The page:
Building the Monitair Configuration Interface


I’ve got the web based configuration for the Monitair working quite well now, but it is a bit of a faff to use. You have to connect to the WiFi access point served by the Monitair device and then navigate to the web page it is hosting.

If you have got the device connected to your PC, perhaps to download the software, it would be nice if you could configure the settings via the serial interface. Well, you can now. I’m using the same data source as is used to generate the web page, and I’ve added some useful commands as well. Now you can set any of the values in a device straight after programming it, which is rather nice.

Building the Monitair Configuration Page


The new configuration web page for the Monitair sensor is taking shape. Above you can see the “home page” that the sensor displays during setup. Rather than having one enormous page of settings we now have links to sub-pages which contain different setting categories. The page is generated from a data structure so that it is very easy to add new settings.


These are the simple settings for the device. You can leave everything else at the default values and the sensor will just work on the Connected Humber MQTT broker. The only things you really need are WiFi connection details and the MQTT password. If you happen to know your location details you can put them into the form so that the sensor readings can be displayed on the map. When you click Update the settings are written into EEPROM on the device. You can use the advanced configuration pages to select things like the hardware pins that various peripheral devices are connected to. I’m rather enjoying writing this…

Cottingham Parish Council

After an awesome hardware meetup at c4di tonight Robin and I went on to a meeting of Cottingham Parish Council. We were there to talk about Air Quality, something we are quite passionate about - what with us having done quite a lot of breathing over the years.

As it happened they were discussing an air quality issue just before we were introduced, which gave us a lovely context in which to describe the work of the Connected Humber Group on designing, making and deploying sensors around the area.

Everyone was very interested and I it looks like we’ll be working together in the future on this, which is lovely.

Air Quality on the radio

The coloured fountains in Hull city centre look lovely.

The coloured fountains in Hull city centre look lovely.

Every now and then I get to do the newspaper review for the Radio Humberside breakfast show. It means getting up at stupid o’clock in the morning but it is rather fun. We talked about a bunch of things, including Air Quality, which was actually in the news today. Apparently the air in London Underground tunnels contains dangerously high levels of particulates (just the things we are measuring with the sensors that we are building at Connected Humber). According to the standards that we’ve been using, things get unhealthy when an indicator value we are measuring goes above 60 or so. The values they are seeing in the deepest stations are around 450….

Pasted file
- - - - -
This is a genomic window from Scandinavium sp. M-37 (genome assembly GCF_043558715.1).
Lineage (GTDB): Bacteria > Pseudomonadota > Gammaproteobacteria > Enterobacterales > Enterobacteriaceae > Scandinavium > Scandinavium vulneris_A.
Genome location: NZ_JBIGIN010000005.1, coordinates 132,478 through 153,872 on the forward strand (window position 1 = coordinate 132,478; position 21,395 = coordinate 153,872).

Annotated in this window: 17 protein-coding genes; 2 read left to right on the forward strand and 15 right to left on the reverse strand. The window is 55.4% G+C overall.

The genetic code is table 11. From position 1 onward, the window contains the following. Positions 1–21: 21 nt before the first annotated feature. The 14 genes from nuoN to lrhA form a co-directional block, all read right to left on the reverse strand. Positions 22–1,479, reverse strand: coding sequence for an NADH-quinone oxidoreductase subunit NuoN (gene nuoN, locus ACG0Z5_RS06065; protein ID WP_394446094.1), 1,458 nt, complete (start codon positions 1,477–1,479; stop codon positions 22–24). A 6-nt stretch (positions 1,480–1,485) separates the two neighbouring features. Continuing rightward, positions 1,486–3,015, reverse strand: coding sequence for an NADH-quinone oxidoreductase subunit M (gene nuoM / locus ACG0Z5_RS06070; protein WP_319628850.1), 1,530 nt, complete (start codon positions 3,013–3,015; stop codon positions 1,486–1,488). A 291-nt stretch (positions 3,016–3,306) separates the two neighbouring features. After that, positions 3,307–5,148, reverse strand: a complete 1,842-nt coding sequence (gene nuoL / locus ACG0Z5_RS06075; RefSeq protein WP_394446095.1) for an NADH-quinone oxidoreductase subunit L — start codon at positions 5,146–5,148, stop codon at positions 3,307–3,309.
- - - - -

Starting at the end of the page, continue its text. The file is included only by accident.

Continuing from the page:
The bit that took my breath away (really) was that someone actually said something like “Although the levels are high, it doesn’t matter because people don’t spend a lot of time on the tube”. Unless, of course you happen to drive a train or work in the station…..

Heltec Lora 32 on Fritzing


I spent a big chunk of yesterday trying to create a Heltec Lora 32 part for the Fritzing design program. In the process I learned quite a bit about SVG files, Inkscape and pcb design. So I don’t think it was a complete waste of time….

Tomorrow I’m going to try and figure out how to add my newly created part to the Fritzing parts library. Then I’m going to make Fritzing parts for the sensors that I’m using and then I can draw some lovely circuit diagrams.

Creating a WiFi Configuration Tool


One of the problems with any WiFi enabled device is the initial configuration. How do you tell your device the settings for your WiFi when you can’t talk to it via WiFi? It’s a “chicken and egg” situation, even though it doesn’t involve any chickens or eggs.

One answer is to make your device set up as a WiFi access point of its own, and then connect to this from a WiFi enabled phone or computer to configure all the settings. There are quite a few libraries of routines out there that will help you do this, but none of them did exactly what I wanted, so I’ve built my own.

You can see the configuration screen it generates in the screenshot above. You connect to it via your browser and then fill in the various options. It has support for five different access points and also lets you configure all the MQTT settings for a sensor as well.

I’ve got it working with my MQTT Mini Air Quality sensor. To configure the WiFi you simply turn the sensor upside down, plug it in and it starts up in “configure” mode. You then connect to the access point and perform the configuration. Then flip the sensor the right way up, restart it and away you go.